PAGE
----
Moulds for injection moulding are as varied in design, degree of complexity and size as are the components produced from them. In their simplest form, for use on the smallest machines，they may consist of two matching pieces of metal in which the impression of the article to be moulded is cut. A channel communicates with the nozzle of the plasticizing cylinder and the assembly is clamped in the correct position for moulding by means of a simple hand vice.
In more complex forms，there will be means for ejecting the mouldings and cooling channels for controlling the temperature. There may be sliding side cores or forms，unscrewing devices for mouldings having a screw thread，and part of the mould may be kept hot to provide an extension to the nozzle so that sprue and runner systems remain fluid. Electrical heating may be installed and air is sometimes applied for ejecting the mouldings.
The traditional material for the construction of moulds is steel. Cavities and communicating channels are cut into blocks of good quality tool steel which can be hardened if necessary. Sprue bushes and guide pins and their bushes are made from very hard tool steel as are ejector pins and other ejection devices. The carrier，or bolster, of the mould is made of softer，mild steel. In fact，all the parts of the mould which do not have to withstand any frictional wear are best made from this grade of steel. Care must be taken in choosing the steel so that the grade matches the degree of finish required.
Because of the traditional use of steel，moulders have been slow to accept other materials, on the assumption that the abrasive action of the plastic passing into the mould would quickly wear away the surface polish. This is what happens with thermosetting materials and compression and transfer moulds are nearly always hardened and chromium plated.
However，most thermoplastics have little abrasive action and for many components，even when runs of one million or more have been made, softer metals have been used. Among these are aluminium，brass，zinc，aluminium/zinc alloys (Kirksite) and low melting point alloys. For prototype work the last two of these materials are particularly useful because forms and cavities can easily be cast from them using plaster moulds.
Also，for prototype work，metal-filled epoxide resins (for example，Devcon) have been successfully used and it has even been found possible to make one or two injection mouldings using a mould made of dental mechanics plaster.
When long runs are contemplated, the best possible mould should always be considered- Such moulds will be expensive but the cost per unit item when between ten and one hundred million items are to be made will be very small. A well-made mould will require little, if any，repairs over a long period but the cost will be high on account of the processes it has to undergo during manufacture. These are: annealing cycles to prevent distortion during use; hardening processes; polishing (up to 50 per cent of the total cost of a mould)， and attention to fine detail, which are all expensive.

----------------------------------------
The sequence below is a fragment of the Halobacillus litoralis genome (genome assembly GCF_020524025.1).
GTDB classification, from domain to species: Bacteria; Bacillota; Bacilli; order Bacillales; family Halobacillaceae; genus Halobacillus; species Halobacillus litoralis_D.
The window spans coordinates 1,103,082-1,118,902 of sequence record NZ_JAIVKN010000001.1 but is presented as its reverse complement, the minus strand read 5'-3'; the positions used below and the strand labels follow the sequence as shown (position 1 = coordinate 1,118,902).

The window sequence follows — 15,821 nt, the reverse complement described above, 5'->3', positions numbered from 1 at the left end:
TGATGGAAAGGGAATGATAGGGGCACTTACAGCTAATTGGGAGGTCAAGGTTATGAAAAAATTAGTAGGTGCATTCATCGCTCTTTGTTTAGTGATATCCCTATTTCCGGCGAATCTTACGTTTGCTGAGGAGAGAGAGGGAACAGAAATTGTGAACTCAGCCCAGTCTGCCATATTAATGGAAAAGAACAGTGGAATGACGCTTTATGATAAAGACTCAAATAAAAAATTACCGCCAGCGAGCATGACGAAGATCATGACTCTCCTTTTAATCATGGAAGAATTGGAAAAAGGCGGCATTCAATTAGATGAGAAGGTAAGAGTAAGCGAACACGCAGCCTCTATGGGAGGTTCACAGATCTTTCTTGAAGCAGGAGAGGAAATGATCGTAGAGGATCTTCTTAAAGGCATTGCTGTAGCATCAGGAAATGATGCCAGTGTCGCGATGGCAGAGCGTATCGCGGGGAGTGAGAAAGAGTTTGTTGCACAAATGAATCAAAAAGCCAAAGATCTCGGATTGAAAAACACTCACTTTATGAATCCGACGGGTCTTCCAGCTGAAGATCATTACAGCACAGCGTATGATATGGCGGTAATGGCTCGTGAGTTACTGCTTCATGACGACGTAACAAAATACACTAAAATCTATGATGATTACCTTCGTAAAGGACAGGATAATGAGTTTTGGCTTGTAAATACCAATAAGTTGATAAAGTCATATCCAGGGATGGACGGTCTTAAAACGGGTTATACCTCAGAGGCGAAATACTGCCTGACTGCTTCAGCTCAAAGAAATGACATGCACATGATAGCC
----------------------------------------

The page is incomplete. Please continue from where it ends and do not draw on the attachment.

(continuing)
Even before starting to make the mould a great deal of thought and the application of knowledge needs to be put into its design. It should always be remembered that is is easier and cheaper to alter a drawing than to alter a piece of machined steel. Second thoughts, so far as mould making is concerned, are not permissible when once the design has been approved and work started. Even if the design is changed， drawings should always be filed and catalogued so that they can be referred to at a later stage.
This action may prove to be of value in the event of a dispute over a modification being followed by legal action. Verbal agreement on a matter so expensive as an injection mould could prove very costly if one party later disputed the agreement.
One of the banes of the custom moulder is the customer who asks for a prototype mould to be made to produce a small number of items for market evaluation and who comes back later with the request for many thousands of the mouldings made in the same mould.
It must be understood that a prototype mould is exactly what its title implies. On some occasions a production run might be possible from such a mould but this should never be taken as a matter of course. Much can be learned from a prototype mould which probably makes the manufacture of a production mould easier and， therefore, cheaper, but this should be taken as the limit of its usefulness.
The first stage，then，in the production of an injection mould is the careful design of all the parts of the mould, consideration of whether component design has been optimized to suit injection moulding，and bringing the two concepts together in the making of the mould. This will then be proved and，if necessary，modified before handing over to the production department.